The Lawton Constitution from Lawton, Oklahoma on January 21, 1962 · Page 20
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The Lawton Constitution from Lawton, Oklahoma · Page 20

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Lawton, Oklahoma
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Sunday, January 21, 1962
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Page 20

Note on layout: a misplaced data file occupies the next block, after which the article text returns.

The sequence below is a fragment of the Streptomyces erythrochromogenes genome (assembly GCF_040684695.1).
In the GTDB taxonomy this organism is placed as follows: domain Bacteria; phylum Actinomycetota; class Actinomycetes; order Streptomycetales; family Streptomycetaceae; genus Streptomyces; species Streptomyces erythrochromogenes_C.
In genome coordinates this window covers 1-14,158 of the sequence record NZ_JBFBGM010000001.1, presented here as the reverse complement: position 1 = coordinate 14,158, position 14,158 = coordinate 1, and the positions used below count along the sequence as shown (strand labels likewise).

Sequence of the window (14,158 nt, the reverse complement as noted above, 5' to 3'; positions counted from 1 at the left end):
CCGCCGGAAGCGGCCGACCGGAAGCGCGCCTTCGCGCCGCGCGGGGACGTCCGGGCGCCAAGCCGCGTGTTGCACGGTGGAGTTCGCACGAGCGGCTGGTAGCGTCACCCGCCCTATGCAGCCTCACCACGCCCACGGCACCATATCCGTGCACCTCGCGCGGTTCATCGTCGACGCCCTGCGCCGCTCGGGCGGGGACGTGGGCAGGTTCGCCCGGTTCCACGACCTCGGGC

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THE LAWTON CONSTITUTION-MORNING PRESS, Sunday, Jon. 21, 1961 8,000 Men Assigned To Artillery Unit Poll Shows City Residents Favor Kennedy Moves By MACK YOUNG Stuff Writer President John F. Kennedy, at the oml of his first year in office, apparently lias moved ahead by leaps and bounds in public opinion. In a poll taken in Lawion Saturday afternoon, residents voiced al-'; dows. yon can be sure o! two j lery, In case of war its battalions (could be pulled out lo reinforce Sill's 34th Artillery Brigade Unique Outfit In U.S. Army By OCX KGGERMAX Stiili' Writer 4JVEK.Y time you hear ihe distant explosion of artillery shells and the nearby rattling of win- : assigned (o support the combat ac-| involved i : tivilies o! other hranphpn nf the haulm? ITTM infantry or air- guns by helicopter over non-passable terrain, surveying targets, mosi unanimous approval of his things: aciiviiies and respect for his prog-; 1. The big guns al Fort Sill are | and support other units or could ress in combating the cold war. i about their business, and ; form the nucleus of a "pure" ar- Nol every answer received W H S ' 2. Col. Charles R. Revie and his · tillery command for general sup- a slap on the back for the presi-, staff have been busy. I port. drni. but most were complimen-1 Col. Revie command's the 34th j tary IP the young man who shoul- i Artillery Brigade. It's under this j COL. Revie describes his com- ders such a burden. I command (the only one like it in ; mand this way: "It's a .flexible A Bis .11 Mrs. James E. F;irrcH. who lives east of the city, admitted the president had done betler than she expected. "That's an awful lot ol responsibility, the world situation as it is. It is a big job for anyone." i he Army) Ir.at all of the cannon I credit card to be used on a world' artillery units ;it Fort Sill are as- wide basis if needed, as artillery ! signed. The 34th is made up of nearly S.- 000 men. or roughly a third of the garrison complement at the post, It's one of four major commands at Fort Sill. The command is the only con- Asked if she thought ihe first j ventional field artillery brigade in ye;ir of the president's four-year j the Army and represents one of term a success, she said, "I j the largest masses of artillery fire- eoukin'; answer tluu question now. I p owc r assembled under one unit.' I rouldn't say until 10 years from i now when we can look back." j THE 34th's cannons (approxi- One admit ted "died in the wool" j mately 1-10 of them) range from Democrat Mrs Joe Reed, 21101 the 2SOmm atomic cannon lo the Dearborn.' said' she was ' "well · small, manucvernblo 75mm pack pleased with his firs: year." j 2 11 "- Its arsenal of weapons includes Ihe reliable 105mm and 155mm self - propelled and towed howit- m training exercises: tivi'.ies of other branches of the hauling troops in its trucks, lifUn; Army, such as borne divisions. The job of the 34tli is all anil-1 learning how to disarm a nuclear bomb or preparing Tor a massed firepower demonstration. THE 34th also contains several Strategic Army Corps units, com- bai - ready units which can be deployed anywhere in the world on almost a moment's notice. The present day 34th Brigade is new to the Army, but the name has a history which goes back io World War I. The original brigade was known as the 34th Coast Artillery Brigade during the first world war. Its first commanding officer was the pres- was in World War If." This would be the 3-Jth in war. In peace il is a proving ground for new methods and a training ground for artillerymen. Its guns are fired by reservists | ent chairman of the Joint Chiefs " and "old - (irners" keeping :n practice. Its fire problems are figured by student officers. And its facilities arc used to support the training of artillerymen in every phase. During the summer months, elements of the zen Army ;4th help irain "ciii- seven Guard of Staff, Gen. Lyman Lemnilzer. In World War II it was redes- ignaled as the 34th Antiaircraft Brigade. Later il served as part of the NATO forces, from 1951 to 195S and was then de-activated. The present brigade was re-activated at Fort Sill in April of 196C. It was the outgrowth Oj the 2nd Husband Aproes And her husband agreed. "I have certainly been impressed with him. He has established a zers. the S-inch camion, with the capability of firing atomic war- line record, He suits me just line." f, ea a Si and the 75mm howitzer, Another couple who admitted wn i c h can be disassembled for they «-ere pleased with (lie presi- j easy transportation, dent's past year activities was Mr. i Tne mj ss i on of the 34th is to and Mrs. L. \V. Presley. US AT- j "support with cannon artillery the lington Drive. i requirements of Ihe Artillery and He said. "I think lie has done a j Missile School," Col. Revie said, very good job, I think he lived up j All of tfie units in the brigade to everything I expected of him." His wife said, "He has done a rit i her excellent job in overcoming the conflicts, or moving along with them. He has done very well." H. P. Hiester, 110S Dearborn, was not the most impressed of the are also combat-ready. Though primarily an artillery command, the activities of the 34th are not confined to cannon units alone. Its responsibilities are diversified, i Ten howitzer battalions, under units were integrated into the bri-: Artillery Brigade (Provisional), gade and trained as full-time arffl- which had been set-up in mid-1959 to perform the job now assigned to Units of the brigade are daily i the 34th. COMMANDER AND GUNS. Col. Charles R. Revie, commander of Fort Sill's 34th Brigade, gives an order to gun crew on a 280mm atomic cannon at the range. Be- hind the colonel can be seen impressive array of weapons used by units of the 34th Brigade. (Staff Photo By Bill Dixon); Col. Revie's Background As Diversified As His Brigade polled residents. "I really don't j the 41st and 169th. Artillery ^Groups, know about him. It seemed he bungled several things. I guess lie did all right for a beginner." Admires Man Admiration for President Kennedy was noticable in several of the comments, but Mrs. Gaylon Dunbar. 1607 Arlington, came right out and said "I admire the man. I am registered as a Democrat, but usually vote Republican," E. L. Woodall. 1215 Summit, and form the bulwark of the brigade, but it also includes the only infantry group and transportation battalion stationed at the Artillery and Missile Center. THESE are the 2nd Battle Group, 30lh Infantry, commanded by Col. H. N. Moorman, and t h e . . . f 4 5 t h Transportation Battalion, In MUDICIpdl COUft commanded by Lt. Col. E. H, Francis. The 45th battalion is composed Col. Charles R. Revie took command of .the 34th Artillery Brigade in mid-July ot 1961, He succeeded Brig. Gen. H.G. Sparrow, who now commands the 1st Field Artillery Missile Brigade, the 34th's missile-shooting "sister." Col. Revie's background is as diversified as the brigade 'he commands. , Wounded In Battle An artilleryman for 2S years, he fought alongside the 45th Division, was wounded in battle and fell in a general's lap during World Wai- II. Col. Revie began his active military career in 1934 when he was graduated from the U. S. Military Academy at West Point. His first assignment was at Fort Benning, Ga. His next job was as a language instructor at his alma mater where he taught French and Spanish. In 1942, Col. Revie was assigned to the II Corps a:id saw his first combat duty in the North African Campaign as a counter battery officer with the 1st Armored Division, which had command of the 27th Field Artillery Battalion. Later the battalion was detached and entered Italy with the initial invasion at Salerno. Its job was to support Oklahoma's 45th Division, It was during this invasion that Col. Revie first met Lt. Gen. Raymond McLsin, t h e n commanding officer of the famed Thunderbirds. Col. Revie was driving along a country road about dusk when tracer bullets forced him to dive from his jeep into a large gulley along the side of the road, When he finally stopped rolling, he found that he had landed in someone's lap. This was Gen. McLain. Col, Revie was wounded in February, 1944, during the Italian campaign. After the war he served under Maj. Gen. L. S. Griffing, now commanding general of Fort Sill, who was chief of staff of the U. S. Army Caribbean command in Panama. Col. Revie pulled his first duty at Fort Sill in 1949 in the tactics and combined arms section of the Center headquarters staff and two years later went to the Department of the Army War College. After a stint as chief of staff at Fort George Meade, Md., he became executive officer of the · 24th Division Artillery in Korea. From Korea he went to the Eighth Army as information officer in Japan and later to the Office of the Secretary of Defense, Washington, D. C. Here he served on the Laos desk in the Department of International Security. Col. Revie's decorations include the Silver Star, the Legion of Merit, the Bronze Star Medal and the Purple Heart. CLUB TO S i g n a l Mountaineers Square Dance dub will dance at 8 p.m. Tuesday in ihe Artillery room of the Fort Sin Officers Club. HAROLD'S PHARMACY I4tl Gtnc Blvd. ·PRESCRIPTION SERVICE · FILM PROCESSING · COSMETICS FREE CTTVWTDE DELIVERY! PHONE El J-UW B, A. Allison, 1606 Law-ton, both | of , nc 57th Av j a ti on Company and Appeared to approve of the presi- j ^ 159th Evacuation Hospital unit, dent s record. I A!so under c 0 l. Revie's jurisdic- "I have been impressed 1 very much. He has done real well. I don't think he could have done bet^ ter the way everything has been." Woodall said, Woodall admitted he sometimes splits his vote. He is registered as tion is the Non - commissioned Officers academy, the 30th Finance Disbursing Section, the 97th Army Only Three Cases Processed l aw ton Women 5ion - Finish School Only three cases were process-^ ed in'municipal court Saturday by. Two Lawton women, members of T..J-- T T\.T~,.IA r\~l-- ' i fnn T7 C AI-IYHT TsTnrco Pm'nc tiQ^ro Judge J, Merle Oaks. the U. S. Army Nurse Corps, have Earl Wayne Davis, IS, of 710 I,' completed the Medical Reid Serv- charged with, vagrancy by no visi- ice School's military orientation ble means of support, was released, and two persons charged with public drunkenness, were on the Band, the 2nd Base post office and i docket. One wasjfinedJSlO, the oth- several chapels. Activities of all of the units are coordinated by Col, Revie's 156- man staff. er forfeited a $10 bond. a Democrat. But he voted for Dwight Eisenhower the first time, he said, but not the second, But even President Kennedy admits his first year record was not i Most artillery units are assigned perfect. It was marred by the Cu- to divisions or are individual units ban invasion fiasco, by heighten- i ing problems in Berlin, Laos and The Fort Sill artillery brigade differs from other Army artillery units both in size and mission. Peace still is in the upper position, and that was basis for some o: the comments given by Lawton i ai'oa residents. Just keeping the j _ , U.S. out of total war during the i Finals plans and details for pre- year was a creditable accomplish- i sent ing suggestions on how to I I I J r i Woman s Forum i ^ i T« IlirrilCr KIM7Q i I (J l/loLUjO I I IZ.C MEETING SCHEDULED The First Methodist Woman's Society of Christian Service will have an executive meeting at 9:30 a.m. Tuesday in the church. course at Brooke Army Medical , Center. Fort Sam Houston, Tex. They are 2nd Lt. Dorothy E, Keene. 21, daughter of Maj. (Ret.) and Mrs. Lawrence E, Keene. 1902 Taft, and 2nd Lt. Christine M. Jenkins, 20, daughter of yii: and Mrs John C. Jenkins, 2512 B. They received their nursing degrees fi-om St. Anthony school of 1 nursing, Oklahoma City. PENNEY'S ,.. fashions from Dallas ... A. WHITE, BLACK, MAGENTA, PEACOCK, GOLDSPICE, PARROT OR PERSIMMON ment. Hennessey-Orlando Oil Pipeline Set PONCA CITY (AP)-Continental Pipe Line Co. announced Saturday plans to construct a million sey to Orlando, Okla. The firm, a subsidiary of the Continental Oil Co., said the 36- mile line will connect at Orlando j with Conoco's crude oil line extending from Wichita Falls, Tex,, to Ponca City, location of the company's largest refinery. It will provide an additional outlet for crude oil being produced in the Hennessey area. Completion of the line is expected by March 1. spend $10,000 prize money won in a national community achievement contest will be discussed at a meeting next week of the Lawton Woman's Forum. The Forum committee, which will meet at 9:30 a.m. Jan. 24 in the home of Mrs. W. F. Shepard. 1321 Ash, will set a date for a meeting of representatives of clubs which participated in fee contest. mittee will present three or four project suggestions to be voted on by the participating clubs, Announcement of the project suggestions, screened by the Forum committee, probably will be made next week after the committee has completed plans for the meeting of club representatives, Contest rules stipulate the $10.000 must he spent on a community improvement project. QoodffecJth is Prieelm The Result of Long Training ... Experience and Skill Being a pharmacist doesn't just happen! It takes years of training to acquire the experience and skill for dispensing the medicine your doctor orders. The reward is our license and our ability to help yoii. -'Select your pharmacist .6s- · carefully os you, would your doctor. ' WE INVITI YOUR PATRONAGE 331 C AVENUI MALILS41M B. ASSORTED PRINTS' C. WHITE ONLY! 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